The poems of Ariel may be broken into four groups. These do not coincide with the order in which they are arranged in the book, but are the order in which they were written. “Elm,” “The Moon and the Yew Tree,” “The Rival,” and “Berck-Plage” were written before July, 1962, and were inspired during Plath’s stay at her husband Ted Hughes’s home in Devon, England. The next group was written in October and November of 1962. These are the bee poems, including “The Bee Meeting,” “The Arrival of the Bee Box,” “Stings,” “Wintering,” and “The Swarm.” Next followed the main body of the collection for Ariel, including “The Couriers,” “Sheep in Fog,” “The Applicant,” “Lady Lazarus,” “Cut,” “The Night Dances,” “Poppies in October,” “Ariel,” “Death & Co.,” “Nick and the Candlestick,” “Gulliver,” “Getting There,” “Medusa,” “A Birthday Present,” “Letter in November,” “Daddy,” and “Fever 103°.” The last group of poems was written in January, 1963, in the last month of her life; these are “The Munich Mannequins,” “Totem,” and “Paralytic.” Included in this last set are five others, which were written in the last week of Plath’s life. They are “Balloons,” “Contusion,” “Kindness,” “Edge,” and “Words.”

“Mary’s Song,” “Lesbos,” and “The Swarm” appear in the American edition of Ariel but not in the original British edition. “The Swarm” belongs with the bee poems, and the other two are from the period in her life following the writing of the bee poems. This covers the time frame of the majority of the work in Ariel.

The main body of poems, from the later era of her life, read as a nightmare. Plath fuses her knowledge of poetic structure with Greek and biblical myths, in order to create her own place in the nightmare and create poetry that expresses her darkest fears and pains of life. This collection is a critically acclaimed masterpiece. The poems of Ariel differ from her earlier poems in that they are written in a simpler style, with a more economical use of words, more direct and pointed phrasing. They read in a more conversational tone than her earlier poems, and adhere less to formal meter and rhyme.

One exception to the general use of free verse in Ariel is the poem “Daddy,” which is in anapestic trimeter. The rhyme scheme is based on the sound “oo,” which is a grand use of a nursery-rhyme sound in discussing a fierce loathing for the character called “Daddy.” Plath may have used and needed a strong sense of structure for this poem because it may be the most painful issue that she confronts in this volume. By using a rigid structure,...

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(Critical Survey of Literature for Students)

Further Reading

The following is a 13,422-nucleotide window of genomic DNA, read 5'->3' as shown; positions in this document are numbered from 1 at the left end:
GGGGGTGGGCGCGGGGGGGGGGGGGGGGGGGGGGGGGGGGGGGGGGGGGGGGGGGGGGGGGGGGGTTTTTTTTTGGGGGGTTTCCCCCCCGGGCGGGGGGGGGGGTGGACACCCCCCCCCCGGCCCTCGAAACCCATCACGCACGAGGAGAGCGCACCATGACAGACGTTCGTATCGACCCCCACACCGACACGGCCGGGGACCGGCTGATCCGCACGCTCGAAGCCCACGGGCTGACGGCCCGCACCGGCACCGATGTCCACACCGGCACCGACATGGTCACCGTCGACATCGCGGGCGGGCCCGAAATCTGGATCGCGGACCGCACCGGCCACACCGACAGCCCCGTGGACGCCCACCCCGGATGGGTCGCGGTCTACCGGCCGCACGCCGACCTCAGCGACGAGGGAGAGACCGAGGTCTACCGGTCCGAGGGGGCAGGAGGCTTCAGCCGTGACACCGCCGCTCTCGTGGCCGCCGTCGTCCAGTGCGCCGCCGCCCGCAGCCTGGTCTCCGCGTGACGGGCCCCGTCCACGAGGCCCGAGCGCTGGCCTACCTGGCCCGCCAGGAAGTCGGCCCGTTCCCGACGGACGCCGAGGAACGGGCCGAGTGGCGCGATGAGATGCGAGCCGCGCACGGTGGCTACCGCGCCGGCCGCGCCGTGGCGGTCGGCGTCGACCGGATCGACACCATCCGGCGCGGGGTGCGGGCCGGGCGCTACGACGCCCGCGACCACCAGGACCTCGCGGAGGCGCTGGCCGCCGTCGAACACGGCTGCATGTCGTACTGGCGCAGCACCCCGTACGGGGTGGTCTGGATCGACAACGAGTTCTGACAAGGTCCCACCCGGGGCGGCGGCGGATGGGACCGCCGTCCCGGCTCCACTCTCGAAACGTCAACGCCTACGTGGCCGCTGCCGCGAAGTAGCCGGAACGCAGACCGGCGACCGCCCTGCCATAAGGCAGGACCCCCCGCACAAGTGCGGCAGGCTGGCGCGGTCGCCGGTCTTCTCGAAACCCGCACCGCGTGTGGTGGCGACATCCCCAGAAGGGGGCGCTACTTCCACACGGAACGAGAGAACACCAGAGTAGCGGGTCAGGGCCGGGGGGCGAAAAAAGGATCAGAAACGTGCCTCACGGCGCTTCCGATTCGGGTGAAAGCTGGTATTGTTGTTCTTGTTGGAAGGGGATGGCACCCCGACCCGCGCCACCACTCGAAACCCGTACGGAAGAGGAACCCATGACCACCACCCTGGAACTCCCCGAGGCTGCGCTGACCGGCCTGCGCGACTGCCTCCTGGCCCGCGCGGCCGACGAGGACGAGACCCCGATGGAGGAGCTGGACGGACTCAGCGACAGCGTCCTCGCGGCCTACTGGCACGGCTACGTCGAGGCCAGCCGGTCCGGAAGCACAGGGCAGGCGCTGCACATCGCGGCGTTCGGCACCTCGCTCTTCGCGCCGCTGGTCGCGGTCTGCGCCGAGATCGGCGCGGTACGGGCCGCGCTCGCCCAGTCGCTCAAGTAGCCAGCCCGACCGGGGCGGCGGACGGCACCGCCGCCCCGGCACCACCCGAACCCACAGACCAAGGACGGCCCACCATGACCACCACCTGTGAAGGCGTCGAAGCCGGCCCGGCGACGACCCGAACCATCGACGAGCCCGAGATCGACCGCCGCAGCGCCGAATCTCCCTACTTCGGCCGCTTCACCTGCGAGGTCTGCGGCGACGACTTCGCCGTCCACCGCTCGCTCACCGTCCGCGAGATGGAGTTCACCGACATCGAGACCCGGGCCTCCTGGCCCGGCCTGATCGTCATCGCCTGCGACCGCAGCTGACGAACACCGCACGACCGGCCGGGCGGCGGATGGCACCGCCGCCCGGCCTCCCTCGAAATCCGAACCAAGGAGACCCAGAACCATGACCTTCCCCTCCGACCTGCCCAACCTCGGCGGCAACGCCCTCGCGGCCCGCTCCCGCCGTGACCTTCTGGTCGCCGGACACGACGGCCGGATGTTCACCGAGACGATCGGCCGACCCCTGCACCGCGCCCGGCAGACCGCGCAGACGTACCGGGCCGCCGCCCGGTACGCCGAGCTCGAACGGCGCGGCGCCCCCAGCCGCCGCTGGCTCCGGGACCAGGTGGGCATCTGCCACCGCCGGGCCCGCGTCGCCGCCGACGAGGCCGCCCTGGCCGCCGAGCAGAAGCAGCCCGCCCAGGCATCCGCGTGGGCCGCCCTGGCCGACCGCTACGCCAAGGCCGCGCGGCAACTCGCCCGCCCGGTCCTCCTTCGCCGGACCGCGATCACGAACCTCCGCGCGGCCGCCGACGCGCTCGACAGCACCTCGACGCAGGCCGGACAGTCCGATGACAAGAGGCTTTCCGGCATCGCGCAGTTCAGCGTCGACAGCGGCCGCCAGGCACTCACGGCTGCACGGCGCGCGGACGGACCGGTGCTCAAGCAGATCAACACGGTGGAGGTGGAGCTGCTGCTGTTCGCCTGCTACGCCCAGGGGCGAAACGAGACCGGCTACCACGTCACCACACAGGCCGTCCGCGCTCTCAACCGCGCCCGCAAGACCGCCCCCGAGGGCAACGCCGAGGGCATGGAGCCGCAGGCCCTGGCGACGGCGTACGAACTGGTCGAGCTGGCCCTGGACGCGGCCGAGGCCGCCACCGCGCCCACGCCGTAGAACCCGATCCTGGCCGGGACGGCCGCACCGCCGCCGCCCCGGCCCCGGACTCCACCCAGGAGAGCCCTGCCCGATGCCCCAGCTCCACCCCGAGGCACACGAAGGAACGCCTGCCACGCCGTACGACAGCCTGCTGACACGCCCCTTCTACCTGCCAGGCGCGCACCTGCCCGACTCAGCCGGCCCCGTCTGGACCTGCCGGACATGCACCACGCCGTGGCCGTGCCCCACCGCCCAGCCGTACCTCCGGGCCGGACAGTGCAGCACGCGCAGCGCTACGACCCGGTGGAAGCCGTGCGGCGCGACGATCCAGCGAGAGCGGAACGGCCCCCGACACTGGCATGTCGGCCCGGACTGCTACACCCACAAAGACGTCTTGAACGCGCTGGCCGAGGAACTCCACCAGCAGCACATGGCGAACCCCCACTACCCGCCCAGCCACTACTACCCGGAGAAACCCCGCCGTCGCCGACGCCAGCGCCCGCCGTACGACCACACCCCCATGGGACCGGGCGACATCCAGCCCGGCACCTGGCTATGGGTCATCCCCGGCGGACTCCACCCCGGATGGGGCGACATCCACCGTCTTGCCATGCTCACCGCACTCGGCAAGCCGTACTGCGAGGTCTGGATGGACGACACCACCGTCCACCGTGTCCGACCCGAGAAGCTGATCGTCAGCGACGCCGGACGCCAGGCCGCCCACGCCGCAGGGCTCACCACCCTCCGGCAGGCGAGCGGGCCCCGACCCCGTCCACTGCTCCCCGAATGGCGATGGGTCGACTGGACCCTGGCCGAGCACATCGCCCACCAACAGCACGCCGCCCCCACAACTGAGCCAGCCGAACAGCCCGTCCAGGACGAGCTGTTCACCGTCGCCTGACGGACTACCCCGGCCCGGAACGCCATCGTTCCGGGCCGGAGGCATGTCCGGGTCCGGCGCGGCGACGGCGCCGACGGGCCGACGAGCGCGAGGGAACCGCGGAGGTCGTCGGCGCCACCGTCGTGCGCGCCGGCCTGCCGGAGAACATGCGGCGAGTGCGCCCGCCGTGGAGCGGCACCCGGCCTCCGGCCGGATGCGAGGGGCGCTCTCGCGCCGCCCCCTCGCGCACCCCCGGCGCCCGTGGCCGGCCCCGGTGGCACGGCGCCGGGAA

Bassnett, Susan. Sylvia Plath: An Introduction to the Poetry. 2d ed. New York: Palgrave Macmillan, 2005. Concentrates on close readings of Plath’s texts, rather than on the cult of her personality and suicide. Chapters include “God, Nature, and Writing” and “Writing the Family.”

Gil, Jo. The Cambridge Introduction to Sylvia Plath. New York: Cambridge University Press, 2008. A brief but comprehensive introduction to Plath’s life and work. Includes discussion of Ariel, the critical reception to her work, and analyses of the cultural contexts—including the domestic sphere and suburbia—in which she lived and wrote.

_______, ed. The Cambridge Companion to Sylvia Plath. New York: Cambridge University Press, 2006. This essay collection features critical and recent discussions on Plath’s work and life and on the background and contexts pertinent to Ariel. Although some of the essays are dense, this volume provides a serviceable selection of scholarship on Plath.

Hungerford, Amy. The Holocaust of Texts: Genocide, Literature, and Personification. Chicago: University of Chicago Press, 2003. Chapter 1 provides an overview of the ways Plath has been read and discusses whether her controversial allusions to the Holocaust are ethical or appropriate.

Kroll, Judith. Chapters in a Mythology: The Poetry of Sylvia Plath. 2d ed. Stroud, England: Sutton, 2007. First published in 1976, this book is one of the first to concentrate on the complexity of Plath’s work, rather than on the circumstances of her life and death. Discusses books and artwork that influenced Plath, including mythological and psychological sources.

Plath, Sylvia. Ariel: The Restored Edition. New York: HarperPerennial Modern Classics, 2005. This edition of Ariel follows Plath’s vision for the order of the poems and restores a dozen poems that had been cut from the original manuscript. Especially noteworthy is this edition’s foreword by Frieda Hughes, Plath’s daughter, which situates Ariel within the family’s history and contextualizes the collection within Plath’s life and literary output.